As Johnny Rotten said, ‘never trust a hippy.’ As a child of the punk wars I’ve long been disdainful of the concept and apparent reality of hippiedom.
Being an admittedly uptight, straitlaced Englishman, it probably won’t surprise you when I say I’ve never aspired to getting stoned, naked and covered in mud in a random field (not that there’s anything wrong with that per se). However what I can totally get behind is a possibly heroic struggle to break out of artificial social constructs and to strive to build a better and fairer society. Especially when that struggle is against overwhelming odds and all pervasive bone crushing cynicism.
That it failed and is now something relegated to mockery and caricature shouldn’t mask the intensity with which it burned, even when now an air of melancholy hangs over those dim and distant days only seen in blurry footage of festivals and sit-down protests.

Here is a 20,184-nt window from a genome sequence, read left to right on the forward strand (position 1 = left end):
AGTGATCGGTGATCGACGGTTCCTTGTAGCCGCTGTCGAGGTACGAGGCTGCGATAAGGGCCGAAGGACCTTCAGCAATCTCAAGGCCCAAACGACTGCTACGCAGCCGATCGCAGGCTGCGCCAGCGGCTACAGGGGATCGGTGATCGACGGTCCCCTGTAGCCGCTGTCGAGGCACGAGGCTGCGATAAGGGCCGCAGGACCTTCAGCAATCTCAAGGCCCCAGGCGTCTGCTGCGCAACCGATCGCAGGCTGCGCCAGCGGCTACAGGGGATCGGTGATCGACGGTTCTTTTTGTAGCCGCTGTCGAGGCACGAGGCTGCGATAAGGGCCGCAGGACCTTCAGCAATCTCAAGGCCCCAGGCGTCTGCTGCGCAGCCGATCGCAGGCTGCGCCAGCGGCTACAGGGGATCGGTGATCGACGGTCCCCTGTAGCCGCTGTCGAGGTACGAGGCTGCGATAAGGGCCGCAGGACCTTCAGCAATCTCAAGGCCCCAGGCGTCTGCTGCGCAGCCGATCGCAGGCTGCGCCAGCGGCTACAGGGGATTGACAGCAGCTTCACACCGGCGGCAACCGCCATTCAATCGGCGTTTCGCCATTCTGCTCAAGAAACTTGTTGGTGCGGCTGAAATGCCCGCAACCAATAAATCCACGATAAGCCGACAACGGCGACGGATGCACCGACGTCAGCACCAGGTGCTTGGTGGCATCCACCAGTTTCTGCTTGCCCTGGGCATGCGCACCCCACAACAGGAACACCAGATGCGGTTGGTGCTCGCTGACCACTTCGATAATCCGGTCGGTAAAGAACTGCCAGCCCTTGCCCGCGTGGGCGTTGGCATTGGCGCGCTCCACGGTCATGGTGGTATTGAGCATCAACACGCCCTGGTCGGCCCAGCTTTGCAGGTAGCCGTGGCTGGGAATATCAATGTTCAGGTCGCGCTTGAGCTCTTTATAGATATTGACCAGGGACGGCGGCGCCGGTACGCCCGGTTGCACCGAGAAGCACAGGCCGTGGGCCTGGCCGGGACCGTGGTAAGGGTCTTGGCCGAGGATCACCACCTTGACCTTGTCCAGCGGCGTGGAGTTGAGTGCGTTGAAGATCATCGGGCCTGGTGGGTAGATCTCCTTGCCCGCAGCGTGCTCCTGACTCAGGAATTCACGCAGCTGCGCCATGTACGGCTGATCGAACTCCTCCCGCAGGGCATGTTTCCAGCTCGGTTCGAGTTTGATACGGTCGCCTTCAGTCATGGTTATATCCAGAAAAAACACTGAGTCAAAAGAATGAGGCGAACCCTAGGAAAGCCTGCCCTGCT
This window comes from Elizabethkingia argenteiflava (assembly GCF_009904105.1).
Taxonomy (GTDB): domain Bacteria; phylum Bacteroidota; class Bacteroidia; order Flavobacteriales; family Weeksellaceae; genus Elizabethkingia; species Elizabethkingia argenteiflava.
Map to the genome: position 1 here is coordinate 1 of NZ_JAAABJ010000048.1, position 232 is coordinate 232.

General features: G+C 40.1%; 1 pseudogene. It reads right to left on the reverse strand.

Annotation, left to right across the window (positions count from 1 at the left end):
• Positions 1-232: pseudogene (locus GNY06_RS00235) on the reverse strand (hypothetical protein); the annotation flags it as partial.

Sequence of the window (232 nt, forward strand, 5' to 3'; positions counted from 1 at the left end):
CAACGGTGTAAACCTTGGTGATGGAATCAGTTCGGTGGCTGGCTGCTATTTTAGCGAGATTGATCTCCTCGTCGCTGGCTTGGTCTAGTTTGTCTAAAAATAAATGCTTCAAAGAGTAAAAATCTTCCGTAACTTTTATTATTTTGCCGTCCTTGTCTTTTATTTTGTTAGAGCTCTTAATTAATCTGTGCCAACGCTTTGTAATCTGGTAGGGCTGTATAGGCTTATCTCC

Dreams on Tape get that misty melancholy feeling and reflect it beautifully with the aptly titled, Nostalgia.
Floridian Jake Benfant was inspired by a documentary telling the story of Woodstock, not only that but he was hit by a genuine nostalgia for the skies the limit possibilities of an age he missed. It’s a relief to find someone taking inspiration from something outside the dull and blank verse that is so often the norm, there are multiple worlds of inspiration out there, go use them!
All this and more comes across perfectly in the fever dream-like Nostalgia.
From the flickering film projector sound effect opening, to the underwater glide of the reverb cloaked guitar line and the edge of distortion bass solo, this is wistful yearning in excelsis.
‘Nostalgia on my mind, keep slipping through time…’
Lie back and dream, it’s enough to make me almost trust a hippie.